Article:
AARP is encouraging all seniors to review their Medicare health and prescription coverage during this year’s Medicare Open Enrollment period—October 15 th through December 7 th—and compare plans to see if there is a plan that better suits their health needs for 2019. Some people may be able to reduce their prescription drug costs substantially by switching to a different Part D plan.
AARP and the YMCA have partnered to increase community health and wellness through diabetes education and prevention. The effort aligns with the mission and vision of both organizations to enhance the quality of life for Delawareans and ensure that people can age with dignity and independence. Access to health information is one part of making successful aging happen.
AARP Delaware and the YMCA of Delaware announced today they will partner in Sussex County and the City of Wilmington to deliver health education and diabetes prevention, , aimed at improving the health and well-being of Delawareans age 50+ and their families. The partnership is part of a national effort, whereby the two organizations will work together to reach to reach a variety of cultures and community sizes with information about health, isolation, and more.
As the state population ages, an increasing number of older Delawareans want to continue to live at home with help from family caregivers. But many caregivers have full-time jobs and can’t be home to manage medications throughout the day.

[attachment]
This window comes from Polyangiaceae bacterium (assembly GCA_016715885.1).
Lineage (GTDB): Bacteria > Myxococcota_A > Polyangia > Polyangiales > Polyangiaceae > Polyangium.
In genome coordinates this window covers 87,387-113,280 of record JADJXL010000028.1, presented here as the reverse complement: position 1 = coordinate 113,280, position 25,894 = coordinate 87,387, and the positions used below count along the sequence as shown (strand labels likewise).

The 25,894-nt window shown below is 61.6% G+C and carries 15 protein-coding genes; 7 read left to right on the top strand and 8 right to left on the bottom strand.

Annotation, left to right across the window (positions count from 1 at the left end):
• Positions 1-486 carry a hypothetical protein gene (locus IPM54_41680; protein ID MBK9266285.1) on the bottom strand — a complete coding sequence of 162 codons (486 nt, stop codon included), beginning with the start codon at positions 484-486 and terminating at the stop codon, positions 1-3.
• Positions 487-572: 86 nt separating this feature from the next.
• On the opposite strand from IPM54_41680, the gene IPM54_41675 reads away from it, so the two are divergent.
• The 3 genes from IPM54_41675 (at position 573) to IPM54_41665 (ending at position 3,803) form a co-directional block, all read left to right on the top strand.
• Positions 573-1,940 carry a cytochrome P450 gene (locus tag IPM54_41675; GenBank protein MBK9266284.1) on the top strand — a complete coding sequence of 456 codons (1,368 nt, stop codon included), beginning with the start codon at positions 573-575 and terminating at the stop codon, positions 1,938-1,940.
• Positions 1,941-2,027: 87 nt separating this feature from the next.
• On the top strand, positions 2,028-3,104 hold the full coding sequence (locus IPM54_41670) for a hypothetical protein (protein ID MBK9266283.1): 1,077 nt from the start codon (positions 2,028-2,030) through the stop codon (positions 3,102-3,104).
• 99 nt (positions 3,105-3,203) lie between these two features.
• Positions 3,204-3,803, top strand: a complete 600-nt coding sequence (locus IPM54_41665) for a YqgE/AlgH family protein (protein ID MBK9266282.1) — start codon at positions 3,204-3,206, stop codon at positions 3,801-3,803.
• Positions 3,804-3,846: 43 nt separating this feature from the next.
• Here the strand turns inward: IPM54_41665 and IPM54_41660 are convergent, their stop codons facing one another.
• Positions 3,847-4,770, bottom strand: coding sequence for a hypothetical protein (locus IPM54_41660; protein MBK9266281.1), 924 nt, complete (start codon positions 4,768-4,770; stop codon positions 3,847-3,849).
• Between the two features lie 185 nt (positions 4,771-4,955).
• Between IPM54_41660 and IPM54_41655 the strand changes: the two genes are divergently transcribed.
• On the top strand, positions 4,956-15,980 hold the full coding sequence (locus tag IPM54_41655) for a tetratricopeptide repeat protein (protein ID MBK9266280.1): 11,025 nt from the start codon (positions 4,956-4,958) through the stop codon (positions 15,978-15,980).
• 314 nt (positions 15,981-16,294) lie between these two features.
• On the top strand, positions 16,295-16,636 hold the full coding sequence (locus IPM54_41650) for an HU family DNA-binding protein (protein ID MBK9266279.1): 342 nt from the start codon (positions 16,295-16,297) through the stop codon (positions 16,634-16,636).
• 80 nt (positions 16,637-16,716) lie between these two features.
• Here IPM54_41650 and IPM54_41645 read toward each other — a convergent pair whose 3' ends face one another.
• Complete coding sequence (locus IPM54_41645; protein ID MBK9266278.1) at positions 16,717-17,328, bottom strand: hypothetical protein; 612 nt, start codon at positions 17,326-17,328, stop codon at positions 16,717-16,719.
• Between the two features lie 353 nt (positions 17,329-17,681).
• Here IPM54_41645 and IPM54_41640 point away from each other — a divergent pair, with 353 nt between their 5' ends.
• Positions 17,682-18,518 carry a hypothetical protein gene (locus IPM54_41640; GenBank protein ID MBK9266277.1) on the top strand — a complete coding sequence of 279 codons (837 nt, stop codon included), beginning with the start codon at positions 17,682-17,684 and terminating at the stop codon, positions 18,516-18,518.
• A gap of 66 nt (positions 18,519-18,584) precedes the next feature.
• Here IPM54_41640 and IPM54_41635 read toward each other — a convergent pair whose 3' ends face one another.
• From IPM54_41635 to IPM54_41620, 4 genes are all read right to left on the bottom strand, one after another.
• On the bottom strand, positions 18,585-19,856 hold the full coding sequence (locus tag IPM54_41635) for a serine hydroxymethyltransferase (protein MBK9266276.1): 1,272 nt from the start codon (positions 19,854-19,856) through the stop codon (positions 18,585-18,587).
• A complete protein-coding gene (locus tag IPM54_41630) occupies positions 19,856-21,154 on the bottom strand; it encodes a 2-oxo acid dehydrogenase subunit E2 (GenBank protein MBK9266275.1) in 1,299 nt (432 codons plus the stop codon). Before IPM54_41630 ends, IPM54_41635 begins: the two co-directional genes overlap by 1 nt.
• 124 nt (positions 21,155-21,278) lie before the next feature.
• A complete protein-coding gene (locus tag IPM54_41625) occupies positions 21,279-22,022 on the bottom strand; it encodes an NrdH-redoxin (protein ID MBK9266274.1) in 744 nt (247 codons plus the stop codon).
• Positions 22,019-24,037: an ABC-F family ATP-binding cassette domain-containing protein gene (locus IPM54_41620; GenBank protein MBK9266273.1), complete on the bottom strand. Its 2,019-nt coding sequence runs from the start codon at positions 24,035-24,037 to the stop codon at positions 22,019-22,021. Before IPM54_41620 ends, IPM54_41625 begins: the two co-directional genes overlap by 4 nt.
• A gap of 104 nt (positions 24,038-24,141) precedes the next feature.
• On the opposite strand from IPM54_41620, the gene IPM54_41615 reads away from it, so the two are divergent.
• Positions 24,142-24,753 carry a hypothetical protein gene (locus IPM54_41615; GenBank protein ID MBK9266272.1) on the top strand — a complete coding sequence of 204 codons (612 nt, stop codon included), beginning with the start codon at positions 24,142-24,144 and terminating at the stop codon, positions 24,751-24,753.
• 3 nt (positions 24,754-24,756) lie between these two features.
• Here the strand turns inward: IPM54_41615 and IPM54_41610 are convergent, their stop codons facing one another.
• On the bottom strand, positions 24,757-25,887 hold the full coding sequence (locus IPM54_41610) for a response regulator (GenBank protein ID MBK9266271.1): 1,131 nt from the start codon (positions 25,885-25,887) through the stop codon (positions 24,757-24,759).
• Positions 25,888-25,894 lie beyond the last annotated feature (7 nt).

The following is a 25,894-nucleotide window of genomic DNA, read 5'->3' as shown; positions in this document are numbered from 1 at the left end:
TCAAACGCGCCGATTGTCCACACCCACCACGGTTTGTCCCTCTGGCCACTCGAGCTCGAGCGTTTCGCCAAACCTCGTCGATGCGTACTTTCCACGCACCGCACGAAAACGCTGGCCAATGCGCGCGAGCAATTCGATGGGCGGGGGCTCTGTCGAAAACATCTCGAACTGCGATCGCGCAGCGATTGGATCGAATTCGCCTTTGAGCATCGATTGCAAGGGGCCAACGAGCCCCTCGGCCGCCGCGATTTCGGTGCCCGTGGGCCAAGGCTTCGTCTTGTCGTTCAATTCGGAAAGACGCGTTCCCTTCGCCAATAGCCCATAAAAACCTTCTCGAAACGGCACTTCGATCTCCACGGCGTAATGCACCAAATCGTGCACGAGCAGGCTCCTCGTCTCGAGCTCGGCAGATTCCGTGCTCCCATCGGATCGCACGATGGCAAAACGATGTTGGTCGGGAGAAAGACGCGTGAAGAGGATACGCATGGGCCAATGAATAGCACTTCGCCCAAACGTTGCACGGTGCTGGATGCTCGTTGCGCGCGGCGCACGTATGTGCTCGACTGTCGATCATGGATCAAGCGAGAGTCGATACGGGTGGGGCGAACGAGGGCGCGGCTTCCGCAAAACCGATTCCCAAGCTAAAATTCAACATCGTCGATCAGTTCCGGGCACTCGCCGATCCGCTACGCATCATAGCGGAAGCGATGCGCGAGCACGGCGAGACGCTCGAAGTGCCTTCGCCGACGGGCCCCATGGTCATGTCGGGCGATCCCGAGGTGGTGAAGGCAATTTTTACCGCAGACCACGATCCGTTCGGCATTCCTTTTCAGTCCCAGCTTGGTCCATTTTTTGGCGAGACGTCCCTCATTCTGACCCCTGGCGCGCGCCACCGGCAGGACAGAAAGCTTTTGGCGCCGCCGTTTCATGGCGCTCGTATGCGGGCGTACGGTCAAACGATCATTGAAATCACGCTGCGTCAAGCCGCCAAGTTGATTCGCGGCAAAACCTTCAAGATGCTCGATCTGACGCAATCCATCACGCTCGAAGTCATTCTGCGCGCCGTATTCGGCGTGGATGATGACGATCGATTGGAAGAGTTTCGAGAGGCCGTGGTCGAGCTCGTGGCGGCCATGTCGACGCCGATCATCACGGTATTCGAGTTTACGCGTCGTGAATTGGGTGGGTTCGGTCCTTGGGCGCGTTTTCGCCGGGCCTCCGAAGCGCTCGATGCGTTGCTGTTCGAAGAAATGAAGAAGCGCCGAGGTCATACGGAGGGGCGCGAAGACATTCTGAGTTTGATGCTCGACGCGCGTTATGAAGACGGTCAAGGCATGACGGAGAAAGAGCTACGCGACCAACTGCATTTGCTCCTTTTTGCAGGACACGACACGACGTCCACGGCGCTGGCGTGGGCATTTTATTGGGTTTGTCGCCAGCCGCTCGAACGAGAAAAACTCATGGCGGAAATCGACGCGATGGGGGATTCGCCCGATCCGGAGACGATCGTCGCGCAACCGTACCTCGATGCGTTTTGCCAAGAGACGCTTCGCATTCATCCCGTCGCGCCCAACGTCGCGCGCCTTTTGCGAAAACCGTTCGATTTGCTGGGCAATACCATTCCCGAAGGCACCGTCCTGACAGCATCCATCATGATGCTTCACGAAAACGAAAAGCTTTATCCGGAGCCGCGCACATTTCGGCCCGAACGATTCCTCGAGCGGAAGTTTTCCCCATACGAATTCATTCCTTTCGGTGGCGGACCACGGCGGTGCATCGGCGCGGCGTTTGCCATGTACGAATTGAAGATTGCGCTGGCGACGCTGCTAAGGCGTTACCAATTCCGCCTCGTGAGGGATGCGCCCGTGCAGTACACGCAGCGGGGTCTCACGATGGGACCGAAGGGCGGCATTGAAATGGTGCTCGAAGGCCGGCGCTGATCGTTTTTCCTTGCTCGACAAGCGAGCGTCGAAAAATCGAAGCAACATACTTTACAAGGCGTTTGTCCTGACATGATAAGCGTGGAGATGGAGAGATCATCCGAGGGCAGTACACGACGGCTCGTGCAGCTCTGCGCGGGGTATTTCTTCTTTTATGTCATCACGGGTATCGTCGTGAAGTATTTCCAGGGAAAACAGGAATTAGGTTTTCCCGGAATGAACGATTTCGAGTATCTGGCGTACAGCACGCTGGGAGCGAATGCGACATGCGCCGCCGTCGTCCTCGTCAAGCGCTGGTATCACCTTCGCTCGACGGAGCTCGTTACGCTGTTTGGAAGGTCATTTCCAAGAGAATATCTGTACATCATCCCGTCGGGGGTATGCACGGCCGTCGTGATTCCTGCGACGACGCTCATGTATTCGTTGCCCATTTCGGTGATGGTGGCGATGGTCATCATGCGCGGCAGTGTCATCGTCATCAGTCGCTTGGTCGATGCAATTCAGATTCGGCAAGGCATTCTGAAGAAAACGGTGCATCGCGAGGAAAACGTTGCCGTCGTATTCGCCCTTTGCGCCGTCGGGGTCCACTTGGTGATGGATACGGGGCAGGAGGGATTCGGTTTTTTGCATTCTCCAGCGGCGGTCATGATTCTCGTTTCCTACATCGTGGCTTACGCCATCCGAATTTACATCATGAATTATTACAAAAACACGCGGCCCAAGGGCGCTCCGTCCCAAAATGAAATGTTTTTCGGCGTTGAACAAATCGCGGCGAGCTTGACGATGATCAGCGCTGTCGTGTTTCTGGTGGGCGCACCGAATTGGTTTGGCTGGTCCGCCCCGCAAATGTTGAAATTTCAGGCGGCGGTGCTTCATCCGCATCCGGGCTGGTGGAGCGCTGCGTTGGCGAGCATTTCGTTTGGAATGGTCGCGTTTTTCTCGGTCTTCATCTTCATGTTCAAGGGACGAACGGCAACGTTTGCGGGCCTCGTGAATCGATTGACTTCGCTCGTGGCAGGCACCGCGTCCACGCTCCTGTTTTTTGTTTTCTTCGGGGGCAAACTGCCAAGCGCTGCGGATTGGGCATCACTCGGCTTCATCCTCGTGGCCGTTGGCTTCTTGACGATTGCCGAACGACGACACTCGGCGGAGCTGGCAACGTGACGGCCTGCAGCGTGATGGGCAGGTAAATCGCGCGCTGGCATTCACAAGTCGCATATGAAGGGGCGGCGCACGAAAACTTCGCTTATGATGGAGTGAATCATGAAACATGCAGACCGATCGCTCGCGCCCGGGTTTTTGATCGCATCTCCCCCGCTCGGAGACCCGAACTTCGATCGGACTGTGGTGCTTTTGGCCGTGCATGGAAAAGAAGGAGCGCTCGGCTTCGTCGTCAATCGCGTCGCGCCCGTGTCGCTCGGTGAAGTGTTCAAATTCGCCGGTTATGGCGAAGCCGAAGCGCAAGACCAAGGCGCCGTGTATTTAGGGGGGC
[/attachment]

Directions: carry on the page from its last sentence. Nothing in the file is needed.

The Caregiving Task Force, which was formed with the passage of AARP Model Resolution 57 during the 2014 legislative session, met its deadline and delivered its recommendations to Governor Markell and the House and Senate on May 29, 2015. Former State President and Caregiving volunteer Jeanne Nutter, Ph.D., served as co-chair on the task force to help drive the agenda and ensure better resources and policies for family caregivers. The task force spent many months assessing family caregiving in Delaware to develop a list of needs that will benefit consumers and employers alike.
Imagine being 46-years old, diabetic and uninsured. You’re getting sicker every day because you can’t get the treatment you need to control your chronic illness. You also have parents who need long-term care, teenagers living home, and your oldest soon to graduate from college. You don’t have insurance, your children don’t have insurance and your parent's Medicare doesn’t cover all their health care expenses.
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